June 5, 2014
As ordered reported by the Senate Committee on Homeland Security and Governmental Affairs on May 21, 2014
Under S. 1045, individuals with federal tax debt that is seriously delinquent would be ineligible to be appointed or to continue serving as an employee of the federal government. The legislation defines tax debt to be seriously delinquent if a public lien has been filed. Tax debt that is being repaid in a timely manner, is part of a requested or pending collection-due-process hearing, or whose repayment the Department of Treasury determines would cause financial hardship, would not be considered seriously delinquent. Federal agencies would be required to have job applicants certify that they do not have such debt. Current federal employees would have 150 days after receiving their outstanding debt notice to enter into agreements to resolve their debt in order to remain eligible for continued employment.
Based on information from the Office of Management and Budget, the Internal Revenue Service, and staff of the Joint Committee on Taxation (JCT), CBO estimates that implementing S. 1045 would cost less than $500,000 annually, subject to the availability of appropriated funds, mostly to create and administer certification forms.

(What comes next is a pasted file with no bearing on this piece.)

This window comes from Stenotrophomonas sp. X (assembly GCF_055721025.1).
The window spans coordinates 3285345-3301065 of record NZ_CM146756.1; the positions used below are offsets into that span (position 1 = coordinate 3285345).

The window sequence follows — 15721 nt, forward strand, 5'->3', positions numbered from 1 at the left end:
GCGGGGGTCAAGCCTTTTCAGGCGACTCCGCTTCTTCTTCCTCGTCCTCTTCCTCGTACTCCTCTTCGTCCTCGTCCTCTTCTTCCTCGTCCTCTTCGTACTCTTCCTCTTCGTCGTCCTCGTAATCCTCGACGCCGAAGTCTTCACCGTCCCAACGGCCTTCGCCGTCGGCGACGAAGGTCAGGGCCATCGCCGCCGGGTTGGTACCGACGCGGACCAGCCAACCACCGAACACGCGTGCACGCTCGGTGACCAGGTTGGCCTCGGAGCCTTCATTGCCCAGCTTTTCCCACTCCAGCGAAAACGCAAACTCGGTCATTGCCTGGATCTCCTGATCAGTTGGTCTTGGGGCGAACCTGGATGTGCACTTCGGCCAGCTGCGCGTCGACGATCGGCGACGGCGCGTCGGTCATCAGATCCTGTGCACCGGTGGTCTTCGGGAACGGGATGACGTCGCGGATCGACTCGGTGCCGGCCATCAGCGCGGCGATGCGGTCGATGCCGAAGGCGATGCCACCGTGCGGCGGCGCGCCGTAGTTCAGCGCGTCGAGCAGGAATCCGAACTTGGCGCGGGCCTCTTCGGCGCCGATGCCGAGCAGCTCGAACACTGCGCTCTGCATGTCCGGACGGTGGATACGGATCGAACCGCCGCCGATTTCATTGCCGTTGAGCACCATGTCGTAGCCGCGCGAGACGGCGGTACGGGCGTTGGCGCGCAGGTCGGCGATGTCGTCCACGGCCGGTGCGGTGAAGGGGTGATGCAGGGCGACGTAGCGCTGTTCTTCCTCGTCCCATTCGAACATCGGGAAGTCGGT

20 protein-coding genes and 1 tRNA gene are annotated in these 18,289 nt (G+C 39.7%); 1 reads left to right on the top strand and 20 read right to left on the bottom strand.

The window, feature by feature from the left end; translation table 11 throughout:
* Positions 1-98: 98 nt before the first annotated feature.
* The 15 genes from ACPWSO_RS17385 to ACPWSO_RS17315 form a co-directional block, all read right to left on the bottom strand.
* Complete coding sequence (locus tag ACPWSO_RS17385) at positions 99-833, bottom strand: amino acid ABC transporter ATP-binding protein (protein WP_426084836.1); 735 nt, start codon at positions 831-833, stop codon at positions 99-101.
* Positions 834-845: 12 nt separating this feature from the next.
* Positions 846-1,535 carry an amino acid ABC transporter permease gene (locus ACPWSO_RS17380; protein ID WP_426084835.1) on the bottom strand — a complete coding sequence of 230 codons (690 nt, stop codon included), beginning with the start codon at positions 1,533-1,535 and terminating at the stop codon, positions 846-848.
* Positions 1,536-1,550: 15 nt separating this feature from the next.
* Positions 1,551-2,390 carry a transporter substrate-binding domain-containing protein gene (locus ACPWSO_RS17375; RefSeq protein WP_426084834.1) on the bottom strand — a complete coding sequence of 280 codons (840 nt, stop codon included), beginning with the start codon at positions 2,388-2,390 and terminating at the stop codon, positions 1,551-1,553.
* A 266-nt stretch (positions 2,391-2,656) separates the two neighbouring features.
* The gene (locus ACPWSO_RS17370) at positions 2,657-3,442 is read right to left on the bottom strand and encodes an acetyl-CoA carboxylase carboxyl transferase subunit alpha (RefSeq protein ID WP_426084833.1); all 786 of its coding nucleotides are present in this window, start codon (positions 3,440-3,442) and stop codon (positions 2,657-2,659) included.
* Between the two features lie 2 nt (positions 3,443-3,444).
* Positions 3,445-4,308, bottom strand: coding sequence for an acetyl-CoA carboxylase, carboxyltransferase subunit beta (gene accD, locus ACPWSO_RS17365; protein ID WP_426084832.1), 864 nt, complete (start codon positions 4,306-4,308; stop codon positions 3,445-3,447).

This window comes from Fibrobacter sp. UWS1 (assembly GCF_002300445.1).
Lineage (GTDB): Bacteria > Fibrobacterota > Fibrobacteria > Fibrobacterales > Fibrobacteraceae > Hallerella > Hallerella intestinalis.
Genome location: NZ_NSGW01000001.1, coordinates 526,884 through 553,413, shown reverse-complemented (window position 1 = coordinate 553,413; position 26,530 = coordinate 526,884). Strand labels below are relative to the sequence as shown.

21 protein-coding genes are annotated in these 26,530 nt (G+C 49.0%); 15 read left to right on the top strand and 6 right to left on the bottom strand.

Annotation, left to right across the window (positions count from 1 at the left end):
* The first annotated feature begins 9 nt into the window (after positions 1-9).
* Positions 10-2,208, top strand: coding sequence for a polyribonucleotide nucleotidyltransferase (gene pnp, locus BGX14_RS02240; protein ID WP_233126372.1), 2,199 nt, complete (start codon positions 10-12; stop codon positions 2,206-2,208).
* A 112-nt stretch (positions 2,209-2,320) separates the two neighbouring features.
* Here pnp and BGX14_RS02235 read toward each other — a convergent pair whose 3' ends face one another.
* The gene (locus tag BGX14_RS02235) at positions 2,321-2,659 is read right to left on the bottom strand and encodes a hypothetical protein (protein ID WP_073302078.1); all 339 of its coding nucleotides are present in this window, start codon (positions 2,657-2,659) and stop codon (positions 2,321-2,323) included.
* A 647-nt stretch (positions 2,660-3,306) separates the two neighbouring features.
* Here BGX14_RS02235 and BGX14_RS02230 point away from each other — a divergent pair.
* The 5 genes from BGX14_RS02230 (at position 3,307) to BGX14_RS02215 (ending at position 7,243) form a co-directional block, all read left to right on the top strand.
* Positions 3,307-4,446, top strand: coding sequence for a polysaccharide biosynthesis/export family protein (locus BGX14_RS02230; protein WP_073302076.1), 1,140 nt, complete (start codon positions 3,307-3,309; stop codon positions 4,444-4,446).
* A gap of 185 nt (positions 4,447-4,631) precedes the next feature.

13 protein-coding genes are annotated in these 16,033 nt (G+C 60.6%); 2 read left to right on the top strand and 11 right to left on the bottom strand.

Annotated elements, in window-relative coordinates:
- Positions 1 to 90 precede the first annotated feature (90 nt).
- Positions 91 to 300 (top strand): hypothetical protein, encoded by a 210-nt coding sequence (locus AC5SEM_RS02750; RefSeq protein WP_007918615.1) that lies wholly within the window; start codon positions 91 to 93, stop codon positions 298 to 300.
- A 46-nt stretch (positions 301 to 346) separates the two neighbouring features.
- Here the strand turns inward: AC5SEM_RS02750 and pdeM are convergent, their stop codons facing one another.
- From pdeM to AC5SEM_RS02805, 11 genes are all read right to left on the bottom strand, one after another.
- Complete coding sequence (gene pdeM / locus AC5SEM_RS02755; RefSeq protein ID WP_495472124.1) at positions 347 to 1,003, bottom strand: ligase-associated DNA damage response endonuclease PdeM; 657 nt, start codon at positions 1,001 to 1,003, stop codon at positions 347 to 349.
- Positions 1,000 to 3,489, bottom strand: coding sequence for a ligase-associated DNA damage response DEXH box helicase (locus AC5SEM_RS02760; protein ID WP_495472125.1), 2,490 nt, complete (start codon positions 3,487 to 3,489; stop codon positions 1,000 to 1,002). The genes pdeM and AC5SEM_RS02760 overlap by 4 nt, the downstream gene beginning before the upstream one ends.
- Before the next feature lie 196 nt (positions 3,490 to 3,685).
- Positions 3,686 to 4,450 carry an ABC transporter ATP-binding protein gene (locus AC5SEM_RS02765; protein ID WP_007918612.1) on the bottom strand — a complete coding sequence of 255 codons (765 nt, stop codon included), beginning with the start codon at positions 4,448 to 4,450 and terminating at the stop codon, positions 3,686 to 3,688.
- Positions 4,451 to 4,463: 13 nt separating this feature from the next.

Pay-as-you-go procedures apply to the bill because it would affect direct spending and revenues. Agencies not funded through annual appropriations, such as the Tennessee Valley Authority and Bonneville Power Administration, would face some additional costs (as described above), but CBO estimates that any net increase in direct spending by such agencies would not be significant. JCT estimates that enacting the bill would have a negligible effect on revenues.
S. 1045 contains no intergovernmental or private-sector mandates as defined in the Unfunded Mandates Reform Act and would impose no costs on budgets of state, local, or tribal governments.
On April 11, 2013, CBO transmitted a cost estimate for H.R. 249, the Federal Employee Tax Accountability Act of 2013, as ordered reported by the House Committee on Oversight and Government Reform. Both bills address delinquent taxes of federal employees, however, the House bill would authorize agencies to review tax records. The estimated costs reflect the differences between the bills.